Assignment: Research paper – The factors contributing to student violence and crime in schools.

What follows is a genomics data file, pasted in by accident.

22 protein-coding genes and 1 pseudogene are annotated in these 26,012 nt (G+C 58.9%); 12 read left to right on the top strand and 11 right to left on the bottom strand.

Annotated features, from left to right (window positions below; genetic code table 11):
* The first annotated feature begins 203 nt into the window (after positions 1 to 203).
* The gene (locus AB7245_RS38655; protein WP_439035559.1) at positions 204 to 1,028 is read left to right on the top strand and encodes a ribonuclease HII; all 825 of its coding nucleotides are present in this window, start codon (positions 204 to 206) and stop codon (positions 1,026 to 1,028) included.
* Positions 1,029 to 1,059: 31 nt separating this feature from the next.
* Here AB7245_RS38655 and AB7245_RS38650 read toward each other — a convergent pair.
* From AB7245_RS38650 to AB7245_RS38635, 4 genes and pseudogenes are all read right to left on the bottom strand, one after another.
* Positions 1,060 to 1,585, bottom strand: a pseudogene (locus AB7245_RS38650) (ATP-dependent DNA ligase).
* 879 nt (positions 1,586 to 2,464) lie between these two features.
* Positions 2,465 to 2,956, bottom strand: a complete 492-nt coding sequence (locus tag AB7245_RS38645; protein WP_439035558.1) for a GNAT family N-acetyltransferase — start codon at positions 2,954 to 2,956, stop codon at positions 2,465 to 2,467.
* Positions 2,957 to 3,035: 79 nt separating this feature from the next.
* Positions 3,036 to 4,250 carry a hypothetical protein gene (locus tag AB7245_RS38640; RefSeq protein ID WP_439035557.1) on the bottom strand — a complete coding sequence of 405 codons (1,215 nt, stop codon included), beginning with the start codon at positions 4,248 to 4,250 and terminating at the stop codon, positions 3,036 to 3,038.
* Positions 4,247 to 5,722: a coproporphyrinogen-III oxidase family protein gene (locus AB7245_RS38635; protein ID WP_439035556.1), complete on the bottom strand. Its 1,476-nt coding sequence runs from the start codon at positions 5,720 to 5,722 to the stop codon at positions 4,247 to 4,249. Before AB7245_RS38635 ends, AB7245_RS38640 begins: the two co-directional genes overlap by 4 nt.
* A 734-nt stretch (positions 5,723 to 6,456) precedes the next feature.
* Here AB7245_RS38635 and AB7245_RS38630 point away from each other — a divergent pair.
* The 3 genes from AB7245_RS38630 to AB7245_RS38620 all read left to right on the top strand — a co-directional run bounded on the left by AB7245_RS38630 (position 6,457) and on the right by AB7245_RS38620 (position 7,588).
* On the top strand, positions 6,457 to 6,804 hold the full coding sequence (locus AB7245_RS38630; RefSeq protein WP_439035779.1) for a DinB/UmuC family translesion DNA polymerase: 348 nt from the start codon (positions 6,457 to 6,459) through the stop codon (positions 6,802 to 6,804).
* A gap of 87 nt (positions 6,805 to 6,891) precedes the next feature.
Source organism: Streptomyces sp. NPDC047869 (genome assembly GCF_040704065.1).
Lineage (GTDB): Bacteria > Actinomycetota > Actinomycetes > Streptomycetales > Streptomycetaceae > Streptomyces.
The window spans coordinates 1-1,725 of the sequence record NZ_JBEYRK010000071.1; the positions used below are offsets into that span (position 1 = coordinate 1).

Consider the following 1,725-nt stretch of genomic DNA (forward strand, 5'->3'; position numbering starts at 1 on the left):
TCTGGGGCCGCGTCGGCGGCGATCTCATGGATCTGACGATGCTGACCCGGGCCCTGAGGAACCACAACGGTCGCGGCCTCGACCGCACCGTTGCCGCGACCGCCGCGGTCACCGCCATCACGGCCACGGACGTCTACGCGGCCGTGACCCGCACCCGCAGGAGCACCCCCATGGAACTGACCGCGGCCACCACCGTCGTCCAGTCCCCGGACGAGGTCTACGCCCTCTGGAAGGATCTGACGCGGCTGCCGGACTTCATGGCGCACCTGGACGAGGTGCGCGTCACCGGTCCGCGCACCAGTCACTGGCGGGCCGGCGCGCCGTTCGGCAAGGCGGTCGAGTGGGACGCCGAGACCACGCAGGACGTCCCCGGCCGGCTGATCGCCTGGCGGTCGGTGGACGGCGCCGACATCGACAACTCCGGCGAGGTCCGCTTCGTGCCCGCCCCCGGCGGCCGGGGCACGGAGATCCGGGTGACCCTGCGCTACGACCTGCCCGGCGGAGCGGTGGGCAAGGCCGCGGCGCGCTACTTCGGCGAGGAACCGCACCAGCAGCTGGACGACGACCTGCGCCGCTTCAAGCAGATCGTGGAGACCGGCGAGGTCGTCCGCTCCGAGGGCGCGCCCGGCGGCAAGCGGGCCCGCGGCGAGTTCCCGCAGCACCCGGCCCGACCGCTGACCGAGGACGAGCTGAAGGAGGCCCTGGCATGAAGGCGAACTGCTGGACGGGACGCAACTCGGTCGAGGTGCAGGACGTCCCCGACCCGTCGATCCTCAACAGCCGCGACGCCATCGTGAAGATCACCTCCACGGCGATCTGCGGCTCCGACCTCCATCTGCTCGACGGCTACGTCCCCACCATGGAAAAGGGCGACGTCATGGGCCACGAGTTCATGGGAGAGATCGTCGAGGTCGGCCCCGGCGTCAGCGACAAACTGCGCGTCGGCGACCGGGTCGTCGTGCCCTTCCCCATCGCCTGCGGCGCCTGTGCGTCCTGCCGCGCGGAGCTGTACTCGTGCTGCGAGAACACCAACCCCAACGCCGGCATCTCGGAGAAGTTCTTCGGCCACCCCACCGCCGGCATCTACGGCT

This paper delves into the issues of school violence which has been plaguing our society for a number of years, causing detrimental effects to the development of our country, the improved lives of our citizens and the well-being of children. Moral development of individuals is closely related to conforming to certain norms and standards of society, and control of antisocial or negative behavior is absolutely necessary in preventing delinquent behavior. The stages of moral development should be understood to delineate the positive or negative impact of non-conformity. After complete moral development, individuals may choose to not conform to social standards and try to move beyond norms. This is not always negative and would be associated with novelty and creativity. However when moral development is hindered at an early stage of life when children ignore moral values and ethics of society for their own selfish pursuits and there is a complete lack of external control, the moral development is truncated and lead to criminal behavior in later life. A restraining factor in violent acts of crime is rational thinking and if individuals can rationalize, reflect and understand the seriousness of crimes, they would be deterred from engaging in crimes and would thus in turn aid their own moral and personal development. Moral development of children would be dependent on several factors and according to psychologist Lawrence Kohlberg, the first stage of moral reasoning is of obedience and avoiding punishment, the second stage is keeping up to expectations of family members and the final stage is moving beyond social conventions. Students that commit violent acts of crime have incomplete moral development as their behavior may be motivated by a desire to break the law and challenge obedience and punishment. There are different categories of violent behaviours that take place in the school context, including those directly directed towards objects or school material and those directly directed towards individuals such as teachers and peers. The first one would refer to acts of vandalism such as breaking desks or doors, painting names, messages and graffiti’s on the school walls, And the second type would include verbal and physical aggressions towards the teachers or peers, and serious problems of discipline in the class such as disobeying the school internal regulations. Out of all these behaviours, fights between peers are the most frequent ones, whether it is one to one or between groups. In today’s society, the influence of media, the glorification of money and power, the portrayal of aggression as socially more valued than nurturing, the acceptance of condemnation instead of caring have cultivated in the cognitive schema of our students the perception that any attempt to weigh matters against ethical positions is light and soft – attributes that are asynchronous with the rough and ravenous disposition of those perceived to be successful, wealthy and socially elitist. Parents and teachers are very influential in a child’s development. We have to be very conscientious and methodical in the way we model behaviours and attitudes regarding students’ growth and development. Around the world, newspapers and the broadcast media report daily on violence by gangs in schools. Of all acts of crime and violence committed among children, those that take place within schools are the most frequent. Students that commit violent acts of crime generally lack the ability to control their emotions and are incapable of expressing their rage without hurting someone in the process. Students that display these behavioural problems usually have very low self-esteem and self-worth and they seek to take out their frustration on uninvolved victims, blaming them for their misfortunes. Youth violence...
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